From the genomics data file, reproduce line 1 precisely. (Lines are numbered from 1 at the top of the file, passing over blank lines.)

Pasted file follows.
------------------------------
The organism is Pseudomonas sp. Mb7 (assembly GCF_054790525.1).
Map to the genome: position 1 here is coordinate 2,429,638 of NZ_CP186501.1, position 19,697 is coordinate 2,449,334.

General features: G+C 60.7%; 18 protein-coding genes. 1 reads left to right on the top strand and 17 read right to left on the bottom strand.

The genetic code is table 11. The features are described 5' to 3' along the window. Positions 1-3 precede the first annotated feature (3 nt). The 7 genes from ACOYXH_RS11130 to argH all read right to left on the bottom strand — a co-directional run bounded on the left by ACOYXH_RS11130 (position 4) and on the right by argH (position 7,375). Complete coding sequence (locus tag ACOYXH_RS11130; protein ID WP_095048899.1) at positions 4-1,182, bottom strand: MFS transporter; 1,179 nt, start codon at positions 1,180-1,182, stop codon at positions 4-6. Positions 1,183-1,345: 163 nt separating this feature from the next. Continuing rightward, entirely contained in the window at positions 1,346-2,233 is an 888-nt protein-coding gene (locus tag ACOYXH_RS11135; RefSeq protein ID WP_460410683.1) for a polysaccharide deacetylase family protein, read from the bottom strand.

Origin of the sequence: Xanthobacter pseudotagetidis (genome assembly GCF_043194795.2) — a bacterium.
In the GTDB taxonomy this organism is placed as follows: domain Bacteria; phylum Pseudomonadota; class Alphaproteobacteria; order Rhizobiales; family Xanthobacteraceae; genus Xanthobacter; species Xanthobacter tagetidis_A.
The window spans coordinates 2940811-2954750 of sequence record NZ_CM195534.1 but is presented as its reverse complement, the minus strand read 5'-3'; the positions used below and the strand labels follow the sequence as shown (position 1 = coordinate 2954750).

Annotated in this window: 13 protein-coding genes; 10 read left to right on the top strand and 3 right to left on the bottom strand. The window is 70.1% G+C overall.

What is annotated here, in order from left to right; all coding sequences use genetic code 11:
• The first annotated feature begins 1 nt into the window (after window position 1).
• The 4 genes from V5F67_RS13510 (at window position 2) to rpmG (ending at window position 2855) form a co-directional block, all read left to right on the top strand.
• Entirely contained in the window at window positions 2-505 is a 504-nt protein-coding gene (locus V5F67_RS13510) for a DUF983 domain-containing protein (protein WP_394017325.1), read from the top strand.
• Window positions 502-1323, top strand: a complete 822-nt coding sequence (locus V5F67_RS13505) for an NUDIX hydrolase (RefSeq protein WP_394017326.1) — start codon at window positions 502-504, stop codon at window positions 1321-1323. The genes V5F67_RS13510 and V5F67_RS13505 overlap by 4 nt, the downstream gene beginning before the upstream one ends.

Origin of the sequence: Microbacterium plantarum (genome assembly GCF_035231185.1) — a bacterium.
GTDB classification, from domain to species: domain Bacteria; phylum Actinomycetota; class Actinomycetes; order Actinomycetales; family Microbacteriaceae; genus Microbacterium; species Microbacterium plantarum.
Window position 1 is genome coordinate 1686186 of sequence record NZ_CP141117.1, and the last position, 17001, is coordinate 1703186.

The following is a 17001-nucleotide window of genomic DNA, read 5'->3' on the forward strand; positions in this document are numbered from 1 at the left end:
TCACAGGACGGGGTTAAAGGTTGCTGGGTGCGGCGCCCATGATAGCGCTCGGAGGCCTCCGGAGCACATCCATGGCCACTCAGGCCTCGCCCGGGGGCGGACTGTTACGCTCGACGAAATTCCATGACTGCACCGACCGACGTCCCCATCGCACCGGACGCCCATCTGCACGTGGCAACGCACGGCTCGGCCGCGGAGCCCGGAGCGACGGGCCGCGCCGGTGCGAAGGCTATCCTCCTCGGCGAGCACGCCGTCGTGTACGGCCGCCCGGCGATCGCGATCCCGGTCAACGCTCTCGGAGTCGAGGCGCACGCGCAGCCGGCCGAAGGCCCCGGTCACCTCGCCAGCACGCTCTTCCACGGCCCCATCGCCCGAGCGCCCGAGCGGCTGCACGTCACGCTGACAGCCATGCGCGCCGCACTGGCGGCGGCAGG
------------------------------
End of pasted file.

The organism is Pseudomonas sp. Mb7 (assembly GCF_054790525.1).